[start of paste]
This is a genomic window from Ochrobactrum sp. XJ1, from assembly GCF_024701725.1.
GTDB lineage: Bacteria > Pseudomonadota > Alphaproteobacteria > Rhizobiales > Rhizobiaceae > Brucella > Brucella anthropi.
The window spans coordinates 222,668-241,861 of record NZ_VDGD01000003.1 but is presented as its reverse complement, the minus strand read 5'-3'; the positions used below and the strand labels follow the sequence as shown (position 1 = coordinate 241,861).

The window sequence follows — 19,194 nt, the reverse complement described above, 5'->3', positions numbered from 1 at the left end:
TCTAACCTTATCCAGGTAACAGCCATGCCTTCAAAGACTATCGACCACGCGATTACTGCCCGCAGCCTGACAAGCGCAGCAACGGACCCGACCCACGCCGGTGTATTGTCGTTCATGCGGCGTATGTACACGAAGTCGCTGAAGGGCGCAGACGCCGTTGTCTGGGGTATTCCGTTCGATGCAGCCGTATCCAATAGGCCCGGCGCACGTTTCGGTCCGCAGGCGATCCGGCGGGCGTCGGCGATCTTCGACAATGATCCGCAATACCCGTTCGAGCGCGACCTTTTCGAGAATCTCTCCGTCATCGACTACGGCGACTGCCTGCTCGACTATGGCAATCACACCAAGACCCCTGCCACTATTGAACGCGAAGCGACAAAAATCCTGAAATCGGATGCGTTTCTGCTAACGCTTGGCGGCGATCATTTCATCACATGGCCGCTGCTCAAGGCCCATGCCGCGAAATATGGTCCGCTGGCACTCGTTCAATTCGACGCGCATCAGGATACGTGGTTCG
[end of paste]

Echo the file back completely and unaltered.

This is a genomic window from Ochrobactrum sp. XJ1, from assembly GCF_024701725.1.
GTDB lineage: Bacteria > Pseudomonadota > Alphaproteobacteria > Rhizobiales > Rhizobiaceae > Brucella > Brucella anthropi.
The window spans coordinates 222,668-241,861 of record NZ_VDGD01000003.1 but is presented as its reverse complement, the minus strand read 5'-3'; the positions used below and the strand labels follow the sequence as shown (position 1 = coordinate 241,861).

The window sequence follows — 19,194 nt, the reverse complement described above, 5'->3', positions numbered from 1 at the left end:
TCTAACCTTATCCAGGTAACAGCCATGCCTTCAAAGACTATCGACCACGCGATTACTGCCCGCAGCCTGACAAGCGCAGCAACGGACCCGACCCACGCCGGTGTATTGTCGTTCATGCGGCGTATGTACACGAAGTCGCTGAAGGGCGCAGACGCCGTTGTCTGGGGTATTCCGTTCGATGCAGCCGTATCCAATAGGCCCGGCGCACGTTTCGGTCCGCAGGCGATCCGGCGGGCGTCGGCGATCTTCGACAATGATCCGCAATACCCGTTCGAGCGCGACCTTTTCGAGAATCTCTCCGTCATCGACTACGGCGACTGCCTGCTCGACTATGGCAATCACACCAAGACCCCTGCCACTATTGAACGCGAAGCGACAAAAATCCTGAAATCGGATGCGTTTCTGCTAACGCTTGGCGGCGATCATTTCATCACATGGCCGCTGCTCAAGGCCCATGCCGCGAAATATGGTCCGCTGGCACTCGTTCAATTCGACGCGCATCAGGATACGTGGTTCG